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In a lot of ways, Matthew 12:46-48 is a textbook case of homoioteleuton (accidental line skip from similar endings). The picture gives an example of how the text may have been laid out in the master-copy where the opportunity arose for error while copying this copy.
In this case, we have duplicated part of a column in the format typical of 4th century uncials such as Codex Vaticanus (B), with about 18-22 letters per line, and justified on both sides of the column.
Its easy to see how such errors can arise: The copyist finishes the first line ending in red; he is still looking at his own copy. He has in memory the line he has just copied, and now glances back to the master-copy (pictured here). He hunts for the line, by scanning down the right side for the last word he has just copied. He thinks he finds the line, but it is a similar line further down. Now his eye moves to the next line after the second instance, and he continues copying.
If the text still makes sense after the loss of the intervening text, this error will may not get corrected on a first pass. The corrector has the same problem as the copyist, that is, keeping track of lines in the master-copy as he glances back and forth to the copy during the check.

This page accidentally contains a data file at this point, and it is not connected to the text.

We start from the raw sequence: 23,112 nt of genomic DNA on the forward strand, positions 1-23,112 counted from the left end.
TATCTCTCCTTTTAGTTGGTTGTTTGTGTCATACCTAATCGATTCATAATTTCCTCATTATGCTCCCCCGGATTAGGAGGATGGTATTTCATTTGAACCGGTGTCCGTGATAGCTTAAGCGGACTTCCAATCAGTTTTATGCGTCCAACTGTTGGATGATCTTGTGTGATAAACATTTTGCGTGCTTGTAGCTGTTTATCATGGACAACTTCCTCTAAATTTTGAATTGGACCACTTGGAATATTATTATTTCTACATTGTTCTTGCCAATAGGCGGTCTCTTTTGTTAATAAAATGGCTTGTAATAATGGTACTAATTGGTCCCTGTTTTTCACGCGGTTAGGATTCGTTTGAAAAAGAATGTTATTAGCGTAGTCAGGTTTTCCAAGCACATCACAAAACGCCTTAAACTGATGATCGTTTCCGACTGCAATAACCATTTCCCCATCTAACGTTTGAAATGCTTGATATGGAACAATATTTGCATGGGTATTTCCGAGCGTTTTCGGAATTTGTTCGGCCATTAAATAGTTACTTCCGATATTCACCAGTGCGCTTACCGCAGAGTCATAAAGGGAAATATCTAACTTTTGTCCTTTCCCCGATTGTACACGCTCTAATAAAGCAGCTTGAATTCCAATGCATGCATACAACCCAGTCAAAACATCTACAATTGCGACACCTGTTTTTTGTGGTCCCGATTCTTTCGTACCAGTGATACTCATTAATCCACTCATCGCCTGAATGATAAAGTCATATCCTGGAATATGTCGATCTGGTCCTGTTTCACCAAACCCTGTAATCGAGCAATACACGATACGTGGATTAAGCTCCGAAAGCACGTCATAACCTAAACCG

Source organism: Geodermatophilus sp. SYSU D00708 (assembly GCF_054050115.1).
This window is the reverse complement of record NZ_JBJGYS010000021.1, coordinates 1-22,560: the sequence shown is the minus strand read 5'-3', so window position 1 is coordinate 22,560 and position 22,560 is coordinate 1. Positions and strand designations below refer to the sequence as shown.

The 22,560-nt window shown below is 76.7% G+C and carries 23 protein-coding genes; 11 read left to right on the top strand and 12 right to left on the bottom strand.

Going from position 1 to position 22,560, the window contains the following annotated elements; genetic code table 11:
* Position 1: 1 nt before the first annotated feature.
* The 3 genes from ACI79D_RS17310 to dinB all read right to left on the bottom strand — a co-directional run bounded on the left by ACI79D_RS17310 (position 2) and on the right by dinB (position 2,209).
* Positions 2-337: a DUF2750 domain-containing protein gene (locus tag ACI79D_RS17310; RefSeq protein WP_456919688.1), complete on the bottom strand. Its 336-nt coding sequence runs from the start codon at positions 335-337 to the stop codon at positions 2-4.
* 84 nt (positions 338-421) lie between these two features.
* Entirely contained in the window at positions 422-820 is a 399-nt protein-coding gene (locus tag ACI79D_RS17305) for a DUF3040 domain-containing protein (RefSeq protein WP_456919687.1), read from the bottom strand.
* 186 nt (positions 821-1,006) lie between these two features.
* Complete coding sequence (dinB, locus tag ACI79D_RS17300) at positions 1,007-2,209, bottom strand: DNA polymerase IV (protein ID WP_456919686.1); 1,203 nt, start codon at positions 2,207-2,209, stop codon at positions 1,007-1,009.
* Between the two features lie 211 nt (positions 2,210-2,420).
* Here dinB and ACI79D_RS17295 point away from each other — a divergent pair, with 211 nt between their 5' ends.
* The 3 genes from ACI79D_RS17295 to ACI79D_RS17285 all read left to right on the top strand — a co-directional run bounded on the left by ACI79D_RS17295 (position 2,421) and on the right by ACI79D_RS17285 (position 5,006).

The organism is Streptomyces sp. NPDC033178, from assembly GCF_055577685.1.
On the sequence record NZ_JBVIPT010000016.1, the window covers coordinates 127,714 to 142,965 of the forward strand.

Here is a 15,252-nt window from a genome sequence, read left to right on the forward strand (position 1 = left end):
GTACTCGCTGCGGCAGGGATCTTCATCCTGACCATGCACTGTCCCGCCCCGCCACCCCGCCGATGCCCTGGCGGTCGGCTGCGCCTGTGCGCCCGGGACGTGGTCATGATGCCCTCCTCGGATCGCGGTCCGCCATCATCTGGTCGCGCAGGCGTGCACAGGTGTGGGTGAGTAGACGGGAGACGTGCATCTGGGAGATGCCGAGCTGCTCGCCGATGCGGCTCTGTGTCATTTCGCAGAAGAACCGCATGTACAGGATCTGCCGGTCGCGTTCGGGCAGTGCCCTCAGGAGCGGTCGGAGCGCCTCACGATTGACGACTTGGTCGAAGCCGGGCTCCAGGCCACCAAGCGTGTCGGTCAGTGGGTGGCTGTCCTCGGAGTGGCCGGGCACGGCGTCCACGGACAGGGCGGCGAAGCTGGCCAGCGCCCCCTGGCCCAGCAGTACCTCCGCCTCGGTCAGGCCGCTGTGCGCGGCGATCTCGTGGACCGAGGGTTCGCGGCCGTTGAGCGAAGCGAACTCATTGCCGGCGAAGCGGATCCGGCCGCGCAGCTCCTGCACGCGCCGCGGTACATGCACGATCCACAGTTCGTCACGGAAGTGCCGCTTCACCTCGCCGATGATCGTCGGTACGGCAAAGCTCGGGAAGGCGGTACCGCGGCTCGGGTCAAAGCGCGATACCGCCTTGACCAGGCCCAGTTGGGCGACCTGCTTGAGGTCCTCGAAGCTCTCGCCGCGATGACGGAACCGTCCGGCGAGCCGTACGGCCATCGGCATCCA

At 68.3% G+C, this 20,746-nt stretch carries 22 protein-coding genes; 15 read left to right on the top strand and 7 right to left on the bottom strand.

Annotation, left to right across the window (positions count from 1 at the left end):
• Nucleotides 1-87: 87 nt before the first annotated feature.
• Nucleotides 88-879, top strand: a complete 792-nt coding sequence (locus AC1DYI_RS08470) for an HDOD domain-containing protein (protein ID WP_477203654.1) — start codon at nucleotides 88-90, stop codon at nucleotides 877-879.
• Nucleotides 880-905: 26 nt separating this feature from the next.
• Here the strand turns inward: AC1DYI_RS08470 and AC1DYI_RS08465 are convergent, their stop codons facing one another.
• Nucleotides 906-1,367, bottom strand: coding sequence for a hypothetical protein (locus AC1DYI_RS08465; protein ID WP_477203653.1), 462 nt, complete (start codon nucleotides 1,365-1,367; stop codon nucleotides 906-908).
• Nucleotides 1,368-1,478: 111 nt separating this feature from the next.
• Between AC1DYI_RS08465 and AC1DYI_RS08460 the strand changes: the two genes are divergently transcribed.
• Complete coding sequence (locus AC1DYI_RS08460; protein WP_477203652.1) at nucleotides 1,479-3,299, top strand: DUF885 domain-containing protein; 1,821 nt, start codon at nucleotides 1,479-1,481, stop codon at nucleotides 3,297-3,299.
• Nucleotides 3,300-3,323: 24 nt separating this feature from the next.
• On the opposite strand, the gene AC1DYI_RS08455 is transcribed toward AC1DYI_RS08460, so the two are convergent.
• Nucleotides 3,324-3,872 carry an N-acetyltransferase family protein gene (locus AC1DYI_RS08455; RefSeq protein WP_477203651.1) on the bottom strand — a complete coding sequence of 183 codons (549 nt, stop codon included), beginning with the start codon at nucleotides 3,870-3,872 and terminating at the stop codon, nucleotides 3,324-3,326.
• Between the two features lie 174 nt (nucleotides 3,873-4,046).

Typically, scribes skip text about 4 to 10 times as often as they accidentally duplicate text (copying it twice). But doubled lines are also easier to spot, and correct. One need only draw a line through the extra text. It will be immediately apparent to the next reader what happened.
Repairing an omission is much more difficult, as one may have to erase several columns and re-write them smaller to fit in the text, if not noticed early enough in the copying process.
There are several factors then that cause omissions to be perpetuated, while additions usually never make it past one generation of copies.
Often, there are several ways the text could have been laid out to create an easy opportunity for
homoioteleuton. In the following picture, the same error could have been made copying a 'wide margin' master-copy in the style of Codex W:
Essentially, any width of column where the intervening text forms some exact multiple of line numbers will cause the similar text to align. It doesn't even have to be at the end of the lines. The same error can arise (although perhaps less often from homoioarcton (skips from similar beginnings of lines).
Even a style like Codex Bezae, where the line endings are not right-justified, could still cause the same copying error:
Include Verse: א(corr.a) Θ Π 0112 0250
family 1, family 13, 28 33 565 700 892 1010 1071 1079 1195 1216 1230
1242 1253 1344 1365 1546 1646 2148 2174 Byz Maj (Majority of continuous MSS) lect.-333 it-a/aur/c/d/f/ff2/g1/h/l/q Vg Syr-P/H Cop-Bo Goth Arm Eth Geo
Diatessaron Origen Chrysostom
Omit: א* B L 1009 l12 it-ff1 Cop-Sa
For more textual information on this Variation Unit, click below:
Matthew 12:46-48 < - - Click here.